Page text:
to secure an international order that is lawful and decent.



� I have decided, as all my predecessors have since 1980, to extend

most-favored-nation status to China for the coming year. Every

Republican and Democratic President since 1980 has made the same

decision. This simply means that we extend to China the same normal

trade treatment that virtually every other country on Earth receives

from the United States. We believe it's the best way to integrate China

further into the family of nations and to secure our interests and our




� But as we have had controversies and differences with China over the

years, this decision itself has become more controversial, because

there are those in both parties in the Congress who believe that if we

hold our trade relationship hostage to China because of our differences

on human rights, our weapons technology, or the future of Hong Kong, we

will have more influence since we buy about 30 percent of China's

exports every year - sometimes we buy even more.



� But I believe if we were to revoke normal trade status, it would cut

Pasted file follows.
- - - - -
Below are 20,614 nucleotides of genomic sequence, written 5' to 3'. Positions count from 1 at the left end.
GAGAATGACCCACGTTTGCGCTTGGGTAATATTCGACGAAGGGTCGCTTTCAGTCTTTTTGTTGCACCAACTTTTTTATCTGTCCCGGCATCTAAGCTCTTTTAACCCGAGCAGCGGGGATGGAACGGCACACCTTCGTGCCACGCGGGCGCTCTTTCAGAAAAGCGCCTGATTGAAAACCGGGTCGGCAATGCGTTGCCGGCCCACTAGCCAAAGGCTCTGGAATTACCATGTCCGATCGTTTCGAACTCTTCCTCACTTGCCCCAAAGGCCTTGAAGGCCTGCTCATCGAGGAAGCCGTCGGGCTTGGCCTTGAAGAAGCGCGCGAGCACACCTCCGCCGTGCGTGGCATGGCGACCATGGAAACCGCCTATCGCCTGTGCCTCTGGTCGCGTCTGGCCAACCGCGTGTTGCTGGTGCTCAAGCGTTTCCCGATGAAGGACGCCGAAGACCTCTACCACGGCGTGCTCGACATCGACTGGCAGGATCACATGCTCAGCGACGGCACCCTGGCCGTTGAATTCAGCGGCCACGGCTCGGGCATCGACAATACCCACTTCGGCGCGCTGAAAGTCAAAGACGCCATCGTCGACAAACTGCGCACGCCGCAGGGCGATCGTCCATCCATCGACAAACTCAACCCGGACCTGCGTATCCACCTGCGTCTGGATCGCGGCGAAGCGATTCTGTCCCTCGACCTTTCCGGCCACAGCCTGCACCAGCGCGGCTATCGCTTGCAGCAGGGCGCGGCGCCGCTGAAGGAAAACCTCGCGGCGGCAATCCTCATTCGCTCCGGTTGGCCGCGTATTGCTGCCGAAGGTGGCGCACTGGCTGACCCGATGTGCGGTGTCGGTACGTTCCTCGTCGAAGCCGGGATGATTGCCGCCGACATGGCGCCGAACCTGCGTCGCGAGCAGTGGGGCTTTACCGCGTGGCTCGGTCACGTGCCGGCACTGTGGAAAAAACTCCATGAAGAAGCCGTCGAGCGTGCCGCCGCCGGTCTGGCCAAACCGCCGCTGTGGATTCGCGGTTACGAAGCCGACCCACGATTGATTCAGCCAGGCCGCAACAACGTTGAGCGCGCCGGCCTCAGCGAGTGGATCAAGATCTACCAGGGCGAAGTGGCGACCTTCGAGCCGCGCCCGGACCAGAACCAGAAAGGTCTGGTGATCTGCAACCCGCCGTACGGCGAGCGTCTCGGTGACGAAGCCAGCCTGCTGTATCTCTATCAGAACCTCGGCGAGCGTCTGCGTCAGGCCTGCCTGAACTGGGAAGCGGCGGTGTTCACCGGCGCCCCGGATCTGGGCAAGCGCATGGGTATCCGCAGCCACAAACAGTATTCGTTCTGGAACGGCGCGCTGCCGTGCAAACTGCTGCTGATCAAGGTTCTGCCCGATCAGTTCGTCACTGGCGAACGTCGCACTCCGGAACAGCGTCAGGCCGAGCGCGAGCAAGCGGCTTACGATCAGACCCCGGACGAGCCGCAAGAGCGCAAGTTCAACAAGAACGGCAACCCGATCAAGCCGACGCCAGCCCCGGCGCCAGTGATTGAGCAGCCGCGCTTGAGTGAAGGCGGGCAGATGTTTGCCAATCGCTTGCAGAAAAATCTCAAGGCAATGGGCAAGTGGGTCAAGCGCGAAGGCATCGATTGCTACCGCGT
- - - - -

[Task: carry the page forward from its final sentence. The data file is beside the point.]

off our contact with the Chinese people and undermine our influence

with the Chinese Government. This is a big issue this year because, as

many of you know, under the agreement signed more than a decade ago

between Great Britain and China, Hong Kong is reverting to China




� I think it's interesting that Hong Kong, which has the world's most

open trading system, has vociferously argued to the United States that

we should extend most-favored-nation status. Even those people in Hong

Kong that have been most passionately identified with the cause of

freedom and human rights and have been most in conflict with the

Chinese have argued that we have to maintain an open trading

relationship with them so that we can continue to work with them. I

might also say that if we were to revoke their normal trading status it

would close one of the world's most rapidly growing, emerging markets,

one that already supports 170,000 American jobs and doubtless will

support more in the years ahead.



� So our broad policy is engagement. That doesn't mean that we win

every point, but it means we work together when we can and we're honest

in our disagreements when they exist. For example - and I think it's

important to point this out - we actually work together with China

quite a lot. We worked with them to extend the nonproliferation treaty

indefinitely. That means that we've got over 170 countries in the world

that say they will never develop any kind of capacity to proliferate

nuclear weapons around the world in other countries, and they agreed to

be tested for it.



� We worked with China to get a historic accord on the comprehensive

ban of nuclear testing. We worked with them to freeze North Korea's

nuclear weapons program, which, when I became President 4 years and 4